Instant View: Ireland presses tough austerity budget

DUBLIN (BestGrowthStock) – The Irish government urged parliament on Tuesday to approve a tough 2011 austerity budget which foresees 6 billion euros ($5.1 billion) in savings and must win passage for the country to receive emergency loans from the EU and IMF.

Following are analysts’ comments on the budget package.

AUSTIN HUGHES, CHIEF ECONOMIST, KBC BANK: “There’ll be a sigh of relief in Europe that there’s no obvious gaffe that would threaten to have the budget voted down and cause chaos in European markets.

“In broad terms, it’s a budget that spreads the pain very wildly and in that respect may do less damage to the economy than feared. There’s no question that 2011 will be a tough year for the Irish economy.

“I suspect we’ll see some signs of growth emerge in the not too distant future, and the economy will start to look clearly better by this time next year.”

EAMON GILMORE, LEADER OF THE Labor PARTY

“This budget is every bit as bad as we feared. It marks the culmination of a series of disastrous Fianna Fail policies that have led to the worst economic crisis this country has ever faced, the sell out to the IMF and the EU and levels of unemployment that have been in excess of 400,000 for over 18 months in a row.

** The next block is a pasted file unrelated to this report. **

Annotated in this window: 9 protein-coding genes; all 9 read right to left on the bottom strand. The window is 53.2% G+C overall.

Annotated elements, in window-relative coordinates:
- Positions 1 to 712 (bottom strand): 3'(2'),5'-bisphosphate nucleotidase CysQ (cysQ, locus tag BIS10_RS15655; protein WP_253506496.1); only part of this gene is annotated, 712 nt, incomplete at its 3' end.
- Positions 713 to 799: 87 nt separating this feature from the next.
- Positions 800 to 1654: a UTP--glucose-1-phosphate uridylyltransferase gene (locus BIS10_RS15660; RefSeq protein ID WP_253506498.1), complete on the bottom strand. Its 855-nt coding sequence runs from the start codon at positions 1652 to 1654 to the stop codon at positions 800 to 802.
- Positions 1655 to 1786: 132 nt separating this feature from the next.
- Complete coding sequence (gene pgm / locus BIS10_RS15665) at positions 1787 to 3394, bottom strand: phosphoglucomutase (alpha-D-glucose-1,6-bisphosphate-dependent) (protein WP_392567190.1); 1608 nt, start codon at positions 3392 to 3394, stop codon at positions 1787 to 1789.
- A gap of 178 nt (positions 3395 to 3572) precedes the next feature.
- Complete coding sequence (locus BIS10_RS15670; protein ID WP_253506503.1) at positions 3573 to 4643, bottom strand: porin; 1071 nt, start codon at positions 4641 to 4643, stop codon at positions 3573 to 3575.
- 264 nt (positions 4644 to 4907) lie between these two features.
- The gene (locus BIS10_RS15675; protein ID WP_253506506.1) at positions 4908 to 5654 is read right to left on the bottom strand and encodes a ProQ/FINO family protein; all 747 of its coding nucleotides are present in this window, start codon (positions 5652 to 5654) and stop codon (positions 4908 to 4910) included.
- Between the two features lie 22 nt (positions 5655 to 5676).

“The real tragedy is that having done all this damage, Fianna Fail risks compounding their earlier mistakes, such as the blanket bank guarantee and NAMA, with a budget that takes an additional 6 billion euros out of the economy.

“There is little or nothing to promote job creation and training and the few token measures included in the budget speech will make no dent in the live register figures.

“The cuts in social welfare rates were well flagged will create real hardship for those on the lowest levels of income, particularly for groups such as widows, the blind and carers.”

STEPHEN KINSELLA, PROFESSOR OF ECONOMICS, UNIVERSITY OF

LIMERICK

“The government had the opportunity to bring in a property tax and they didn’t, they had an opportunity to bring in a water tax, and they didn’t, they had the opportunity to rebalance the nature of taxation in the economy.

“They didn’t do that. They bottled it. The pension bill is the biggest problem in the state and they didn’t really touch that.

“They were pretty fair to people on lower social welfare and they were pretty fair to job seekers as well. On the negative side, they’ve left the incoming government with a huge amount to do and it could have been a much bolder step forward to fiscal consolidation which they simply didn’t take.”

NEIL GIBSON, ECONOMIC ADVISOR AT ERNST & YOUNG

“The headline message is the numbers in the budget remain extremely optimistic about economic growth. The finance minister is predicting a level of economic growth that we don’t think will be achieved given the amount of money that will be taken out of the economy.

“The budget clarifies the position of how we’ll get the economy back in balance, but it’s banking on extremely strong recovery that we don’t think is possible.